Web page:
Bye, Bye Birdie! Dan Nicholas eaglet flies the coop
Published 12:00 am Sunday, July 10, 2016
HUNTERSVILLE — On Friday, June 24, 52 days after being placed in Carolina Raptor Center’s hack tower, the Eaglet “Freedom” flew away. An early morning email from researcher Professor Roland Kays of NC State University read, “Holy cow! Looks like he just bolted north 150km. Didn’t realize he knew how to fly so well.”
“This project was a statewide partnership to get this bird back into the wild,” said Executive Director Jim Warren. “Dan Nicholas Park, Carolina Raptor Center, NC State University, and the NC Museum of Natural Sciences are all cheering him on as we watch him fly north to cooler climates.”
Citizen scientists can track these birds’ migration online through www.movebank.org or on a smart phone via the Movebank app – “Animal Tracker.” Users of Movebank should search for the “Life Track Bald Eagle study.”
The app was co-piloted by Dr. Roland Kays, researcher at the NC Museum of Natural Science, and is publically available through app stores for smart phones and tablets. This technology will allow any individual to track the movements of Bald Eagles included in the study throughout their lifespan.
The transmitter installation is part of a STEM education and eagle conservation grant provided to CRC by Duke Energy. Another part of this grant, the Bald Eagle Migration formal curriculum program, will be launched this fall to study the data from “Freedom” in classrooms across the region.
“Duke Energy is pleased to join with Carolina Raptor Center to educate school children and the public about the importance of wildlife conservation,” said Shawn Heath, president of the Duke Energy Foundation. “The ability to have a positive impact on both the bald eagle population and a generation of students is what attracted us to this project.”
Updates are available on the Carolina Raptor Center website at http://www.carolinaraptorcenter.org/learn/eagle-tracking/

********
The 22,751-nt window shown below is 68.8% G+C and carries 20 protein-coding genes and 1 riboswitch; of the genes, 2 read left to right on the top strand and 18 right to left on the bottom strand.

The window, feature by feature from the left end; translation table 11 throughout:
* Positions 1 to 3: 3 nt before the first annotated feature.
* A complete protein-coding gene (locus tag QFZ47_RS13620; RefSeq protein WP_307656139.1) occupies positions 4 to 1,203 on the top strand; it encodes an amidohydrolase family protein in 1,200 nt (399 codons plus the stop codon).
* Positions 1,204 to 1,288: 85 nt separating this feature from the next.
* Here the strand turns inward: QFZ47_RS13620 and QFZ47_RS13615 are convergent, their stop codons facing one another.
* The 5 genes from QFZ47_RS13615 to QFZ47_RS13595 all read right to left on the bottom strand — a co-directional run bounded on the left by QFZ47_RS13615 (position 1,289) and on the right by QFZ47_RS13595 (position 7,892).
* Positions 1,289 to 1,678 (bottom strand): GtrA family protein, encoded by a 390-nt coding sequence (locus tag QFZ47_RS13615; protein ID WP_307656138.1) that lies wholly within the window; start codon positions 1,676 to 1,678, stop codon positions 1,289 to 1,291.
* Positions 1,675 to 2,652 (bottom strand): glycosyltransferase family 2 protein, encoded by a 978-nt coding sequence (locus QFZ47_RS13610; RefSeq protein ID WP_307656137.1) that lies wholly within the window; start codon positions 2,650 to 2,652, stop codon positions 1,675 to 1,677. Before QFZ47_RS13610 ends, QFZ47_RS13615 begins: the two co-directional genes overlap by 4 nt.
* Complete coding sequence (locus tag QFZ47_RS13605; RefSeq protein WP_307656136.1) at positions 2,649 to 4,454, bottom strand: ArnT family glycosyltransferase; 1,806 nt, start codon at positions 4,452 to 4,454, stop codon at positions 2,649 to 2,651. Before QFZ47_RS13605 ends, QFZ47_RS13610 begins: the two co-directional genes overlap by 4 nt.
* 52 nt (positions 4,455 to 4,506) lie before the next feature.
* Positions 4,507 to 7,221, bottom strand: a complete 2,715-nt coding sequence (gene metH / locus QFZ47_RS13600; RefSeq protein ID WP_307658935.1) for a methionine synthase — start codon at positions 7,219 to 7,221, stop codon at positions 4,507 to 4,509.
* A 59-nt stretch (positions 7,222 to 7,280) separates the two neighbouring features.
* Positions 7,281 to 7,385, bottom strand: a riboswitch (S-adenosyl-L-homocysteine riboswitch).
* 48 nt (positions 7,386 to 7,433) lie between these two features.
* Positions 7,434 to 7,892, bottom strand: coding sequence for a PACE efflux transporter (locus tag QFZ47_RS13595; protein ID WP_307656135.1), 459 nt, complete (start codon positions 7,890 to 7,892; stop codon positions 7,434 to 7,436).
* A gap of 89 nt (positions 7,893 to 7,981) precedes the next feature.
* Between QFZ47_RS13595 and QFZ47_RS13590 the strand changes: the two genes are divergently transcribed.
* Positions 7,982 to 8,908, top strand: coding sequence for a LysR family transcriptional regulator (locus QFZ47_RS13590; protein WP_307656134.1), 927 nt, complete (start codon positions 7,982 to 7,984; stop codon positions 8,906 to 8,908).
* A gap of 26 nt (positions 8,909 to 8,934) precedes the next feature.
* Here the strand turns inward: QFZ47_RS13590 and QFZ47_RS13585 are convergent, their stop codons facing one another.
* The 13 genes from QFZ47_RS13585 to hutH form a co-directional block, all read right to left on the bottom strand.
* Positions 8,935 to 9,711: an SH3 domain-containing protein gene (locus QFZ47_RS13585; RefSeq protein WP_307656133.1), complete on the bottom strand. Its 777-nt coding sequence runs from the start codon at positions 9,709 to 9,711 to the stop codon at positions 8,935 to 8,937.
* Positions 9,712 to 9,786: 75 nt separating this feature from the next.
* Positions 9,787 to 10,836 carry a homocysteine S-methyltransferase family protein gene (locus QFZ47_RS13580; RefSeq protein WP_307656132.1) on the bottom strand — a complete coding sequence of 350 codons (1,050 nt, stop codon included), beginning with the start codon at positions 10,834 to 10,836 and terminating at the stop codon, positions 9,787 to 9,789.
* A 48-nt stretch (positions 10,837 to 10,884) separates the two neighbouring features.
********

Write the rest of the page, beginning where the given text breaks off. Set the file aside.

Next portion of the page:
The Dan Nicholas Eaglet “Freedom” poked its head through his shell on March 10. Its parents are Bald Eagles “Liberty” and “Justice,” both of whom have lived at Dan Nicholas Park since 2006. On April 8, Carolina Raptor Center moved the Eaglet from the Dan Nicholas Park Nature Center to the Eagle Aviary to be fostered by longtime residents and Eagle parents, “Savannah” and “Derek.” The bird was determined to be a male Bald Eagle through DNA testing completed after his arrival at CRC.
The Eaglet was transferred to the hack tower on Tuesday, May 3. Carolina Raptor Center uses an accepted practice of “hacking” to reintroduce baby Eaglets back into the wild. Also called “soft release” because it occurs over a period of weeks instead of during a single event, hacking has been used to release approximately 10 Eaglets back into the wild at CRC. For the process, the young Eagles are placed in the tower where they can view their new territory. As the days go by, they finish growing the feathers needed for flight and developing the muscles to fly with. They are fed daily through a food hatch. At around 12 weeks, the doors are opened so that the bird can fly in and out (still fed every day) until they are ready to fly away.
Carolina Raptor Center hatched and released the first Bald Eagle chicks in captivity in 2006, when siblings Len and Lola were released into the wild and successfully tracked for years through a similar tracking technology. Since that time four additional chicks have been hatched and released from CRC’s Eagle Aviary. The Center has released 25 additional birds since 2008.